Delhi-based agritech startup Fruit Box & Co offers doorstep delivery to make snacking fruitful at offices, schools
Launched in 2018, bootstrapped startup Fruit Box & Co sources a variety of fresh fruits from across India and the world, and delivers them to B2B and B2C clients in Delhi-NCR.
Sunday June 23, 2019,
5 min Read
Think workplace snacking, and a range of unhealthy options – mainly sugar and carb-laden goodies – come to mind. And they’re all easy to sink your teeth into, courtesy the many food delivery apps.
Keen to provide healthier options, Rishi Sakhuja and Radhika Gupta Singh set up Delhi-based Fruit Box & Co, an ecommerce platform with B2B and B2C verticals for fresh fruits.
Bootstrapped in August 2018 with an initial investment of Rs 10 lakh, the startup makes it easy to get your “5 A Day” by offering an array of fruits sourced from across India and the world.
Rishi, 32, is an MBA in finance, and has previously worked with Induslnd Bank. His wish to do something in the agriculture space led him to join Super Banana, a 25-year-old brand, and take up its distribution for Delhi and NCR, two and a half years back.
"With Super Banana, we created a supply chain - procuring, transporting, handling, ripening, and selling branded bananas," Rishi says.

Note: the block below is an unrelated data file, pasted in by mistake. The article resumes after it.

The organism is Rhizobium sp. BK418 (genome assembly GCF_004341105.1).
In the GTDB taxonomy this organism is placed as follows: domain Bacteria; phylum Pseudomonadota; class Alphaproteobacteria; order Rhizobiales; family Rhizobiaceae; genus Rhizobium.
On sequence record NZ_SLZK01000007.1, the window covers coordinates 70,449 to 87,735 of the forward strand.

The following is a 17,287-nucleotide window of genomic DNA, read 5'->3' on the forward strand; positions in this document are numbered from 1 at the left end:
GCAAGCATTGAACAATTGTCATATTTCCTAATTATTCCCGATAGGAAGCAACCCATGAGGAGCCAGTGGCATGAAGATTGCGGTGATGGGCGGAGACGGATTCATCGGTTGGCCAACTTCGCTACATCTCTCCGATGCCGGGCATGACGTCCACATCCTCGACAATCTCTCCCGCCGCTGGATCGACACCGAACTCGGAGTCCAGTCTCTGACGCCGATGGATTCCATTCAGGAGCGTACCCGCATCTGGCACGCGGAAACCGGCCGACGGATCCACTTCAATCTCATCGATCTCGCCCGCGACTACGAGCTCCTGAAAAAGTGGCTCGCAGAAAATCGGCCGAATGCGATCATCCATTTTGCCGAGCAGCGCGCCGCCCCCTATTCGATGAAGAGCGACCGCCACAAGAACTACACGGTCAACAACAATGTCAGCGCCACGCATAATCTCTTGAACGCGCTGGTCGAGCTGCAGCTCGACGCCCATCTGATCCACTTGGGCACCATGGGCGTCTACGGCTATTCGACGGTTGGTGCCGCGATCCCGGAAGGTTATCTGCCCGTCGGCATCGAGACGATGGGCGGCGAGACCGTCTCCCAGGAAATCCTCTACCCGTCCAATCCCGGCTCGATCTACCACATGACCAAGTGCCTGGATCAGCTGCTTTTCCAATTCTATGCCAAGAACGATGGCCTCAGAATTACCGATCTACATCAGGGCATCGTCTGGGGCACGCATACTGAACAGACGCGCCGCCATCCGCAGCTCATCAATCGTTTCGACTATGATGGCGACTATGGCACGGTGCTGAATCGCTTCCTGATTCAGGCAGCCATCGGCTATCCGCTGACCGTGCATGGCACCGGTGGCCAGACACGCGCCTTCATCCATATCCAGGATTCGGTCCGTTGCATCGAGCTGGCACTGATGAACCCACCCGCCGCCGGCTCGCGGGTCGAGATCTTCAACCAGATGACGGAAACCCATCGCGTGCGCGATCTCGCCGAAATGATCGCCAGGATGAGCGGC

Super Banana, is still operational and supplies to retailers, including Bigbasket, Modern Bazaar, and to wholesalers and hotels in Delhi.
“We clock up to 10,000 kg of bananas in Delhi-NCR, on a daily basis,” he adds.
With people becoming increasingly aware and conscious about healthy eating and due to his prior experience in the fruit industry, Rishi decided to start up again. And Fruit Box & Co was born. The startup had a soft launch with Rishi offering gift packs to his friends and family “to get honest feedback”.
Rishi’s sister-in-law Radhika, 29, had done a baking course from Le Cordon Bleu in London and started working at Ambrosia Cakes.
“When she started working, she realised the substandard quality of fruits available to Indians. It is then that she joined me to source better quality fruits through Fruit Box,” Rishi says.
Radhika now manages the design and packaging while Rishi takes care of sourcing, farmer network, wholesalers and importers.
Fruit Box started taking orders in January this year; the website went live in February.
"We wanted to create an experience for our customers and not just offer high quality fruits. We've designed sturdy boxes to minimise damage,” Rishi says.
Fruit Box sources its produce directly from farmers, wholesalers, and importers or verified partners. They have tied up with over 500 farmers, wholesalers, and importers.
“We purchase lots and keep them in our cold storage after receiving updates from partners about their inventory and pricing,” Rishi says.
Fruit Box has a backend team in Maharashtra and Delhi for order tracking, dispatching, and inventory management. They also have an agro-freeze cold storage unit in Azadpur. Packaging, quality check, and dispatching are done from the cold storage itself.